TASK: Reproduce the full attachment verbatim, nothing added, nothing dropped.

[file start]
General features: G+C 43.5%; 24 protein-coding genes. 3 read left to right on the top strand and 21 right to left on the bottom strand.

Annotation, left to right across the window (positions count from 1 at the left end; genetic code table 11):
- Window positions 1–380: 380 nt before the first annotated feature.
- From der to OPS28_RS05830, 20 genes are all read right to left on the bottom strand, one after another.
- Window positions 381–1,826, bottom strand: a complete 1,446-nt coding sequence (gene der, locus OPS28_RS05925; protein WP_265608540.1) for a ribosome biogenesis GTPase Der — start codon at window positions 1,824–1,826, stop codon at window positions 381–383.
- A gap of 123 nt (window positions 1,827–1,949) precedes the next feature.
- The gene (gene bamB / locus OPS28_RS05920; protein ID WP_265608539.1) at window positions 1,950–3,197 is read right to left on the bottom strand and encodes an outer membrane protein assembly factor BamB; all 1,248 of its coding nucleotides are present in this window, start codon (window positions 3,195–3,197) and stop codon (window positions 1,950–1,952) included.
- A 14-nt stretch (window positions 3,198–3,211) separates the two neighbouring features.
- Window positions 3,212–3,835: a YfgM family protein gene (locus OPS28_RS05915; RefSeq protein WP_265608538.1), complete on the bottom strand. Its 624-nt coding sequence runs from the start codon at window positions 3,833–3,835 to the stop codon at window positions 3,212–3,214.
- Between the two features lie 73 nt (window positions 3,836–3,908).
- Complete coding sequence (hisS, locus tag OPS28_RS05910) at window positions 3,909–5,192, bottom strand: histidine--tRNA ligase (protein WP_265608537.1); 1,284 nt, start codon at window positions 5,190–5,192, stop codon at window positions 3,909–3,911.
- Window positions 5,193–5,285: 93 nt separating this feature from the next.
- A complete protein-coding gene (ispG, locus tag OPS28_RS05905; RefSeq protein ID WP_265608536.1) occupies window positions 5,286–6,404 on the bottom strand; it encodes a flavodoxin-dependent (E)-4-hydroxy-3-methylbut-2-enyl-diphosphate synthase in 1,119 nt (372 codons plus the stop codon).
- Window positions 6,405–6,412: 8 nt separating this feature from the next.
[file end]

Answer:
General features: G+C 43.5%; 24 protein-coding genes. 3 read left to right on the top strand and 21 right to left on the bottom strand.

Annotation, left to right across the window (positions count from 1 at the left end; genetic code table 11):
- Window positions 1–380: 380 nt before the first annotated feature.
- From der to OPS28_RS05830, 20 genes are all read right to left on the bottom strand, one after another.
- Window positions 381–1,826, bottom strand: a complete 1,446-nt coding sequence (gene der, locus OPS28_RS05925; protein WP_265608540.1) for a ribosome biogenesis GTPase Der — start codon at window positions 1,824–1,826, stop codon at window positions 381–383.
- A gap of 123 nt (window positions 1,827–1,949) precedes the next feature.
- The gene (gene bamB / locus OPS28_RS05920; protein ID WP_265608539.1) at window positions 1,950–3,197 is read right to left on the bottom strand and encodes an outer membrane protein assembly factor BamB; all 1,248 of its coding nucleotides are present in this window, start codon (window positions 3,195–3,197) and stop codon (window positions 1,950–1,952) included.
- A 14-nt stretch (window positions 3,198–3,211) separates the two neighbouring features.
- Window positions 3,212–3,835: a YfgM family protein gene (locus OPS28_RS05915; RefSeq protein WP_265608538.1), complete on the bottom strand. Its 624-nt coding sequence runs from the start codon at window positions 3,833–3,835 to the stop codon at window positions 3,212–3,214.
- Between the two features lie 73 nt (window positions 3,836–3,908).
- Complete coding sequence (hisS, locus tag OPS28_RS05910) at window positions 3,909–5,192, bottom strand: histidine--tRNA ligase (protein WP_265608537.1); 1,284 nt, start codon at window positions 5,190–5,192, stop codon at window positions 3,909–3,911.
- Window positions 5,193–5,285: 93 nt separating this feature from the next.
- A complete protein-coding gene (ispG, locus tag OPS28_RS05905; RefSeq protein ID WP_265608536.1) occupies window positions 5,286–6,404 on the bottom strand; it encodes a flavodoxin-dependent (E)-4-hydroxy-3-methylbut-2-enyl-diphosphate synthase in 1,119 nt (372 codons plus the stop codon).
- Window positions 6,405–6,412: 8 nt separating this feature from the next.